What handicaps any evaluation is that we don't yet know what the end game for the central player - Craig himself - is supposed to look like; we can only guess. (Kevin Richert of the Idaho Statesman made that point in his blog today.) But we can speculate that it is evolving. And his role is crucial. Having lawyered up, and having an objective that remains obscure, he is driving this thing now, just as - a week ago - he was being bashed into the ground, in the couple of days after the Roll Call report about his men's room arrest and guilty plea in Minneapolis.

Last Tuesday, when he delivered his first (widely panned) defiant press conference, Craig was being buried under; he was entirely on defense, and the Alamo had been breached. He seemed and probably was at that point still in a mode somewhere between panic and shock, and probably thought that his friends and allies would help him through this. And then they did not - they joined the attacking the forces, led the attacking the forces.

Somewhere around last Wednesday or maybe Thursday, Craig began to come around and think strategically. And since then he has reversed position with his assailants in the Senate Republican caucus - he is consciously executing an extensive and complex strategic plan, while his one-time allies are being thrown back into confusion and panic mode. You get the sense, in sifting through the quotes from Republicans in Washington, that he can't be doing this. A pertinent quote following today's Republican Senate Policy Committee (which Craig once chaired), from an unnamed senator: "If he has the [courage] to fight this, then the least he could do is come here and feel the heat we're feeling." As an expression of mood, that one seems to tell it all.

True: Craig may resign at any point, including September 30; and we don't need to re-recite here why that may happen. You could even call it probable. But there are alternatives, and we don't really know right now toward which of them Craig is headed.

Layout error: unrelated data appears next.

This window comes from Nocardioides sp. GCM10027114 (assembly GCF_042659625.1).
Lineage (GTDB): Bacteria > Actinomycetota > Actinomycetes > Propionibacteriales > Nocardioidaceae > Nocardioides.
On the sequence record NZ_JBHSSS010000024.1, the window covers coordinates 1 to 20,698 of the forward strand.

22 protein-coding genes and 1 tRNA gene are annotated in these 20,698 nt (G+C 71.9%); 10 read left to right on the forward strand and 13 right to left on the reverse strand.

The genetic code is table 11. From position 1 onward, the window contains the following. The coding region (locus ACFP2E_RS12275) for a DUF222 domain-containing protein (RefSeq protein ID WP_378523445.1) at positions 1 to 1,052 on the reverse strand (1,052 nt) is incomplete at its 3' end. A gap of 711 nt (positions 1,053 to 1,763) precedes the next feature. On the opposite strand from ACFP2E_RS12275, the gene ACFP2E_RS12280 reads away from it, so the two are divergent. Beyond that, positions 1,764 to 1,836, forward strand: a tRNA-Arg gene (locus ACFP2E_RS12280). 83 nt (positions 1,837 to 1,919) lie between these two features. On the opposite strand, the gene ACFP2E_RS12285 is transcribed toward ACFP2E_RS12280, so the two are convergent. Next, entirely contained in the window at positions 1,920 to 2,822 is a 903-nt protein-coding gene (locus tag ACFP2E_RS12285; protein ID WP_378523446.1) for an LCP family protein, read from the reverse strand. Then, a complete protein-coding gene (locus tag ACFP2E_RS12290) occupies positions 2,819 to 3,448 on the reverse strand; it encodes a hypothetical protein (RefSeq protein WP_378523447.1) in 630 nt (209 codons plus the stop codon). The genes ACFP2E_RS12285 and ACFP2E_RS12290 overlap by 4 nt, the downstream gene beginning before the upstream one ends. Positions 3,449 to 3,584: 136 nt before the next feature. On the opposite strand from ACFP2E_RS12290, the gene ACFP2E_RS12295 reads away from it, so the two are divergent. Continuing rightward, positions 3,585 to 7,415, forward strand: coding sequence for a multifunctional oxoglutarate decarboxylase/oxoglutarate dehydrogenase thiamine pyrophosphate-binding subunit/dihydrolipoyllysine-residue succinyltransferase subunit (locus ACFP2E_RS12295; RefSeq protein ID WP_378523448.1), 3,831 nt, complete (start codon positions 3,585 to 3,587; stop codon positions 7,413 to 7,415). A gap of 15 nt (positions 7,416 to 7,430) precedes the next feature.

Let's review the sequence, and see what that suggests.


One on One

Looks like the Reichert-Burner rematch in Washington's 8th is - barring some really odd event between here and there - definitely on.

We'd suspected Darcy Burner likely would win her primary election next year against state Senator Rodney Tom, on the basis of a strong emotional backing from a goodly number of supporters. (Blogs have been an important part of her support, and they have delivered in serious fashion.) When Tom filed, he did so saying he might be more electable, and noting that Burner (the 2006 Democratic nominee for the seat) didn't take out Republican Dave Reichert, in a very Democratic year. He seemed to be moving into a position as a moderate and establishment Democrat, a "safe choice" to take on Reichert.

But this morning, in dropping out of the primary contest, he delivered a tribute to Burner's campaign so far: "Our fundraising was going great, but Darcy Burner's campaign has been phenomenal. Darcy has over 3,200 contributors, an incredible statement to her broad base of support."

That also suggests she won't be getting any more (serious) primary opposition. The rerun match appears to be set. And evaluation can reasonably proceed on that basis . . .

Jennifer Dunn

Jennifer Dunn

Jennifer Dunn

These days you couldn't say this about but so many Republicans in Washington state, but you can about Jennifer Dunn: Had she simply so chosen, she almost certainly would have been, right up to this week, a member of the U.S. House from a western Washington district.